ARTICLE CREDITS : BIO.
In 1994, The Notorious B.I.G. released his debut album, Ready to Die, which told the story of his life, from drug dealer to rapper. Backed with hits like “Juicy” and “Big Poppa,” the record went platinum and the young hip-hop artist became a full-fledged star. That same year, The Source named the rapper “Best New Artist,” “Best Live Performer” and “Lyricist of the Year.”
As his star power increased, Biggie did his best to share his prestige. He backed the work of several rappers that he’d originally performed with while starting out in Brooklyn, and took to the studio in support of other artists on Sean “Puffy” Combs’s label. He also teamed up with such stars as Michael Jackson and R. Kelly. By the close of 1995, Biggie was one of music’s best-selling and most sought after performers.
Murder and Speculation
Shakur’s death amplified Biggie’s fears about his own life, and his concern was tragically validated on March 9, 1997. Biggie, who had just come out of the Soul Train Music Awards, was sitting in an SUV when another vehicle pulled up to his car, opened fire and killed him. Biggie was only 24 years old at the time.
For many fans, the murder was viewed as retaliation for Shakur’s murder. Biggie’s death shook the music world, prompting fears that the hip-hop world might erupt into a full-fledged war, ending numerous other lives. That didn’t happen, fortunately, but Biggie’s friends, family and fans never received any answers regarding his death. Despite years of speculation regarding the identity of the gunman, Biggie’s case was never solved. Biggie’s family has been outspoken about its disappointment with the handling of the case, going as far as accusing the Los Angeles Police Department of employing rogue officers who were involved in the murder.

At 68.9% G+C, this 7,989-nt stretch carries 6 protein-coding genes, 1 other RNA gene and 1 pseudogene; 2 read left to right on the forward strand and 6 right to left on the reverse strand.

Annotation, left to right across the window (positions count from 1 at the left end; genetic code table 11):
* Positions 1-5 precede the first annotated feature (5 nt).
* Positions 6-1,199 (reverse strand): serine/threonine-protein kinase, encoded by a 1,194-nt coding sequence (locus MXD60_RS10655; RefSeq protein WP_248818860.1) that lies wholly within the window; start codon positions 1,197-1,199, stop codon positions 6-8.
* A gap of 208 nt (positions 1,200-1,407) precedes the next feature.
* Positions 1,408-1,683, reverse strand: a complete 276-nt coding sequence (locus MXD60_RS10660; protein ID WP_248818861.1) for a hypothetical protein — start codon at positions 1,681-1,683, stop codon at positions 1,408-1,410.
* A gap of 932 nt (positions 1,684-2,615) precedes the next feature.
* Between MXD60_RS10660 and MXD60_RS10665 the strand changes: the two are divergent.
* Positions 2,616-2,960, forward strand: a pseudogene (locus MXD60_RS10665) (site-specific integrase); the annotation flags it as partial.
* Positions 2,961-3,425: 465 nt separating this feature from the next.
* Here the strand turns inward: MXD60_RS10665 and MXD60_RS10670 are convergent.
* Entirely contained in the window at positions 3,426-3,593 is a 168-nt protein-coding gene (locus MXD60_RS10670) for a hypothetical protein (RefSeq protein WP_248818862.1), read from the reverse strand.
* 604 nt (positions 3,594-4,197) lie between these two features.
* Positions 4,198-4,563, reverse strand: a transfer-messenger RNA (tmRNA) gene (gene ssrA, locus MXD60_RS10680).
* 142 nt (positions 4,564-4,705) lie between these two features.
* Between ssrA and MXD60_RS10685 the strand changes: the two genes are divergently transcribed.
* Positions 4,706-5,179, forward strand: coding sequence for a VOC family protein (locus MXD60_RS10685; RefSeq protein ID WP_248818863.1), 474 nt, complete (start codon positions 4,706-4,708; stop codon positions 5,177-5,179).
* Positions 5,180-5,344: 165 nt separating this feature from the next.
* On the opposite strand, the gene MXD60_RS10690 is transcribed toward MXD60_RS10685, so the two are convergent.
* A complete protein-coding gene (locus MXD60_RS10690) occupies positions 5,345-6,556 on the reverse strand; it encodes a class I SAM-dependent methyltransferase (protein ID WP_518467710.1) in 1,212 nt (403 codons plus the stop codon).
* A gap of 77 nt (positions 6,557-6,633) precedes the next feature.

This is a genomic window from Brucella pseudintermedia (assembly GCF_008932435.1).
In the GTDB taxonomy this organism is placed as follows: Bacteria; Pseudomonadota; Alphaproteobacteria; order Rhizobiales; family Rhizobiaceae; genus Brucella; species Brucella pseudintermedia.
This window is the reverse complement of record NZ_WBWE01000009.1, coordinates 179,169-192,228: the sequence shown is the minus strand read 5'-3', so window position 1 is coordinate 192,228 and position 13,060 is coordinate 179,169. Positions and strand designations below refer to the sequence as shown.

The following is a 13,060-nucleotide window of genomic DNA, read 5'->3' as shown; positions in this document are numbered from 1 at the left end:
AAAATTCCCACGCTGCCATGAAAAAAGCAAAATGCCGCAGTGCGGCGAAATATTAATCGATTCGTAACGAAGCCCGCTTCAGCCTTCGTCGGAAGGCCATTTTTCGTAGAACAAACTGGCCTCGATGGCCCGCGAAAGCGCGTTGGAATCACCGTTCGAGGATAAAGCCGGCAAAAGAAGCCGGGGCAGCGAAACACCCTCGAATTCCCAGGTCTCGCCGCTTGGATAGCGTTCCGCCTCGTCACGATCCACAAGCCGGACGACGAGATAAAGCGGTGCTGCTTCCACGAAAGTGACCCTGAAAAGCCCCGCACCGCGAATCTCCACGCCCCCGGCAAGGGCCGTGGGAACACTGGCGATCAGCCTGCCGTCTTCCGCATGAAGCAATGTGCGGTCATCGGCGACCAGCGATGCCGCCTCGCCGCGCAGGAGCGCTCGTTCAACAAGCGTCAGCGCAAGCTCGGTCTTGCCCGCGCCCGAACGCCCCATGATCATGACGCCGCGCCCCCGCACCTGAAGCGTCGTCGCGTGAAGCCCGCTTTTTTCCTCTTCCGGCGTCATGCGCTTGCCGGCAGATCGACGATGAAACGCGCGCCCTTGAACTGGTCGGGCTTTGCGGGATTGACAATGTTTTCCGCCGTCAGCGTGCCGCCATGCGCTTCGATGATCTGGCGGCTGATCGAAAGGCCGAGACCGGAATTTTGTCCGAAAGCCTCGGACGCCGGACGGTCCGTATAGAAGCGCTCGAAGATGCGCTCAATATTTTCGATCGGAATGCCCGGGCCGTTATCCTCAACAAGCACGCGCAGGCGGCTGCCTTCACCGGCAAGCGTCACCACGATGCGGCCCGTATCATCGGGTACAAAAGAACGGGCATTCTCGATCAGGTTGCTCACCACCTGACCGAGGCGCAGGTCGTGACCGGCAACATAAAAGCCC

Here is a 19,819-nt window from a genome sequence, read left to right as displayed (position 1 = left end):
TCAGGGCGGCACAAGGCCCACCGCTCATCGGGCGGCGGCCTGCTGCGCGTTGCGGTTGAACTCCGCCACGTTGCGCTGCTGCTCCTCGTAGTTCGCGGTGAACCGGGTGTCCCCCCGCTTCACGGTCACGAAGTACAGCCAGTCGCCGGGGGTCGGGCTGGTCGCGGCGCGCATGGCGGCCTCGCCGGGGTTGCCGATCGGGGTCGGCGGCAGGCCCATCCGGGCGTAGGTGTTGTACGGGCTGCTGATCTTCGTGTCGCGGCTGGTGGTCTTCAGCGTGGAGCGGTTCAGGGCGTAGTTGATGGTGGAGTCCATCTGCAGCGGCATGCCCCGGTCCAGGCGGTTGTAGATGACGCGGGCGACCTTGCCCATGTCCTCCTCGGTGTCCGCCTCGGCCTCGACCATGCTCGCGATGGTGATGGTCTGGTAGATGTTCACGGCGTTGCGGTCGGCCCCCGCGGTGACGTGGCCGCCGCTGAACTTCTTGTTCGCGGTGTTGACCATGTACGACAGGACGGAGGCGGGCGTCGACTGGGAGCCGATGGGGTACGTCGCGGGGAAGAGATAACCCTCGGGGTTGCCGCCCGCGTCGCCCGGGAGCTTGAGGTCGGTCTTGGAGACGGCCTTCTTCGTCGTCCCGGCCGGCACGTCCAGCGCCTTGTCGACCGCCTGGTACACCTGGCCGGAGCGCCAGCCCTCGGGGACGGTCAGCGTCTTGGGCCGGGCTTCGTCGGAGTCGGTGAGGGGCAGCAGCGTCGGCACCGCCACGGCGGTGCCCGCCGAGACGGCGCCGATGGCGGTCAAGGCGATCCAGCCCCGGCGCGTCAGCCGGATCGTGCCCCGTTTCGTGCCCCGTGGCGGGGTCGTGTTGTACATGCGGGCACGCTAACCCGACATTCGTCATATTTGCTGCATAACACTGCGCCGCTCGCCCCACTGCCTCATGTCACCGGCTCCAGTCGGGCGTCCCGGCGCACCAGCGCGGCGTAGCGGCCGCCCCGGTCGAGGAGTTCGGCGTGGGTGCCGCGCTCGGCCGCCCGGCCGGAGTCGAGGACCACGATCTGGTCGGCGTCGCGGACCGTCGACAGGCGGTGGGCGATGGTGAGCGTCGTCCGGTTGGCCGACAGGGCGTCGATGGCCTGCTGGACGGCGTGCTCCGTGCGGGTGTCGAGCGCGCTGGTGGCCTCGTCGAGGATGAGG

In 2002, filmmaker Nick Broomfield released the documentary Biggie and Tupac, which featured a round of interviews with people associated with both men. More recently, in May 2012, former L.A. police detective Greg Kading, who had worked on Biggie’s case, told VH1 that he had incriminating evidence against Wardell “Poochie” Fouse, a gang member belonging to the Mob Piru Bloods. Kading, who had quit the LAPD after he was pulled from the case, asserts that the murder will never be solved.